Making good on a value proposition

Posted on by Guy Cookson

The first car with a three-point belt was a Volvo PV 544 in 1959.

The best way to stand out in a crowded market is to find something unique about your brand that sets you apart from the competition.

This is known as a customer value proposition, and the very best can be instantly understood, sometimes in just one word.

And perhaps no brand has achieved this more effectively than Volvo.

Founded in 1926, Volvo became a byword for safety by relentlessly focusing their research – and marketing – on this issue for decades.

And it worked because Volvo really has pioneered hugely important safety features, including rear-facing child seats (1972), child booster seats (1978), side impact protection (1991), SIPS airbags (1994), blind spot detection (2004), and pedestrian airbags (2012).

Their invention of the three-point seat belt in 1959 – still used in almost all cars today – has saved millions of lives, something Volvo encouraged by not patenting the technology, so other manufacturers could adopt it too.

Earlier this year, Malin Ekholm, Vice President of Volvo Cars Safety Centre, said: “Our vision is that by 2020 no one should be killed or seriously injured in a new Volvo car.”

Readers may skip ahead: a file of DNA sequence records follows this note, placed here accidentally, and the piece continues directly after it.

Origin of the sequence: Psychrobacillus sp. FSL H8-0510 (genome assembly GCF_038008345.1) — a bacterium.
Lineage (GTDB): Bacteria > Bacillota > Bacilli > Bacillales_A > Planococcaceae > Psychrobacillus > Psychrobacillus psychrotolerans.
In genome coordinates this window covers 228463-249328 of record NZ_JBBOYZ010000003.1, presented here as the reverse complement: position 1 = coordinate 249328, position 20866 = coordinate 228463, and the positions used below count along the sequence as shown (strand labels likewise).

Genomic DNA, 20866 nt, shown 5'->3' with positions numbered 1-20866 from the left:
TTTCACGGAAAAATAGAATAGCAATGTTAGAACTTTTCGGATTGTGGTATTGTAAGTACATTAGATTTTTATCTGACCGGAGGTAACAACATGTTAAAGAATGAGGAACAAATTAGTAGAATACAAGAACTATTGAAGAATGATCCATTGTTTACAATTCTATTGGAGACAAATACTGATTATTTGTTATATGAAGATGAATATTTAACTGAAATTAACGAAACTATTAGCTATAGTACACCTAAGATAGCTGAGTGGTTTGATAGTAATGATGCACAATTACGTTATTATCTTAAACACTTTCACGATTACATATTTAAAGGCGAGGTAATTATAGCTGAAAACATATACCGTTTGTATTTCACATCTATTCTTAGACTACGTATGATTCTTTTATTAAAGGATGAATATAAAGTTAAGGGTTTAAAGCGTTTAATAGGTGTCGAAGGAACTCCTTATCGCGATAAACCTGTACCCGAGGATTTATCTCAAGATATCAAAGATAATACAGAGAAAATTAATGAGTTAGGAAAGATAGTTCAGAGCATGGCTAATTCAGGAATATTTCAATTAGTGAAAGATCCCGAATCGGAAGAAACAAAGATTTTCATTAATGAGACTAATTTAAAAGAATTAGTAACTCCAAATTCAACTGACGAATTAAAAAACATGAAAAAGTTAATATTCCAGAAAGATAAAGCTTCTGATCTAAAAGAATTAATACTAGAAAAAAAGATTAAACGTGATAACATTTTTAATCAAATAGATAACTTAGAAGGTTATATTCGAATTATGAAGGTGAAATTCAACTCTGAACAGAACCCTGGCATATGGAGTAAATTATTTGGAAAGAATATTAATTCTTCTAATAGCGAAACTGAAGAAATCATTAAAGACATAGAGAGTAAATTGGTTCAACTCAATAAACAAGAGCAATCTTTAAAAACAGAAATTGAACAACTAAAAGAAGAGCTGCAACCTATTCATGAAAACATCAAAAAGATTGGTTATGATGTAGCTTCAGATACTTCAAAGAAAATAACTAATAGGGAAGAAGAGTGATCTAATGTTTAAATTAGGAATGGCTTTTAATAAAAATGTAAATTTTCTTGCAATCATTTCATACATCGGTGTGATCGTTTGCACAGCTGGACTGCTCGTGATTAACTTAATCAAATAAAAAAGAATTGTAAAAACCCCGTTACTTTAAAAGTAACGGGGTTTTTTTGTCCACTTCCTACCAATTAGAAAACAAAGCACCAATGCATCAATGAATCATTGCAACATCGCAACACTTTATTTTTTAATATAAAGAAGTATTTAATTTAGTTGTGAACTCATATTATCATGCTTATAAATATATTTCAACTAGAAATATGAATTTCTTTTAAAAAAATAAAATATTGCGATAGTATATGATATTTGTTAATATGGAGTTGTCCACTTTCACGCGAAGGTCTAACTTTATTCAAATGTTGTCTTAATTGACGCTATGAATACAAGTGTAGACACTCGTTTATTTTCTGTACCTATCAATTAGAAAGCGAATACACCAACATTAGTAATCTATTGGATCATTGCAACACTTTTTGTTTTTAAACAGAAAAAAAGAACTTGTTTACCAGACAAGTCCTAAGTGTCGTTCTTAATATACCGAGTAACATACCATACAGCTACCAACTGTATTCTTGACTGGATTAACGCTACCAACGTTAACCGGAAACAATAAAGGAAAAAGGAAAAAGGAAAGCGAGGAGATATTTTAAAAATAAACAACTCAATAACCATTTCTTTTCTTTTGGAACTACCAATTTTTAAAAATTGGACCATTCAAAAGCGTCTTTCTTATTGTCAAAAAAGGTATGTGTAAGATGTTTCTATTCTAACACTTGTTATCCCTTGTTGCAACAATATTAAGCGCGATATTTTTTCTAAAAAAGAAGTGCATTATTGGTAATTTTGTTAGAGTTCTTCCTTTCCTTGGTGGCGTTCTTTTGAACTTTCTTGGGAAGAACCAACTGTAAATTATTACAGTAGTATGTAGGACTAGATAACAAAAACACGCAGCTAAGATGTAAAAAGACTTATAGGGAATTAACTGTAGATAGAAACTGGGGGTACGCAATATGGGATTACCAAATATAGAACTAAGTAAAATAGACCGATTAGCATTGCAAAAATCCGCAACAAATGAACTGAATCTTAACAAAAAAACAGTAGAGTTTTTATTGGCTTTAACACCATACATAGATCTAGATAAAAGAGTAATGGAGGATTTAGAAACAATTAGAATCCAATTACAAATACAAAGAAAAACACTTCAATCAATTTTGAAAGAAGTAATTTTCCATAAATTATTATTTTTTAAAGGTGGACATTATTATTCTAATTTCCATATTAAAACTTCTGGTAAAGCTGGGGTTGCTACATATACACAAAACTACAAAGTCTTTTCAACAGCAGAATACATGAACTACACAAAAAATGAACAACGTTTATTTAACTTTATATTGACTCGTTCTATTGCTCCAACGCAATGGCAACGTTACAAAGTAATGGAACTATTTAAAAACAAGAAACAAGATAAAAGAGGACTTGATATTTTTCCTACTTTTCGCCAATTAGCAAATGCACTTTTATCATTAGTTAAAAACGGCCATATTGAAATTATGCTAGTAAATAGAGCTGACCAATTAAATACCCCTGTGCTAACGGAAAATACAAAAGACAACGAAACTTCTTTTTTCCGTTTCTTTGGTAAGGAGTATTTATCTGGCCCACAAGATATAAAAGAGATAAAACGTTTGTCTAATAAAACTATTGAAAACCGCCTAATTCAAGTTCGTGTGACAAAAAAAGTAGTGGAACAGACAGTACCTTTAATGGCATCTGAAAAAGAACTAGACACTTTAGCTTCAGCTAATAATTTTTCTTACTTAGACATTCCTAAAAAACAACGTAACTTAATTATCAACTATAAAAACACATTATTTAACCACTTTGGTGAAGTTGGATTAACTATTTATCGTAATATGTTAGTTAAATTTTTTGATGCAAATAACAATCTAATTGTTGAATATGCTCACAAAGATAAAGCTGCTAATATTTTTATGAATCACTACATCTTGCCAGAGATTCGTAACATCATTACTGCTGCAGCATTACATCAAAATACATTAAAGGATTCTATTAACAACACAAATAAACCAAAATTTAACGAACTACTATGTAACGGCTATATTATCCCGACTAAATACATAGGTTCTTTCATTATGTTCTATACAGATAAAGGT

This vision could well be achievable. In the sixteen years their popular XC90 model has been on sale in the UK there have been no recorded driver or passenger deaths.

A customer value proposition only works if the brand is consistent in its message, and follows through in its actions, as Volvo has done.

John Lewis is another brand with a long-standing value proposition that has served it very well over the years.

Their iconic “never knowingly undersold” slogan has helped cement their reputation for being firmly on the side of their customers.

But in recent years this message has become confused, as their price promise applies only to their high street competitors, and not to online only retailers like Amazon, a distinction lost on younger customers.

A focus on price matching (with lots of small print attached) also risks detracting from what is arguably a far more important differentiator for John Lewis – their commitment to offering a great service and a carefully curated selection of quality products.

John Lewis, Victoria Gate, Leeds, designed by ACME

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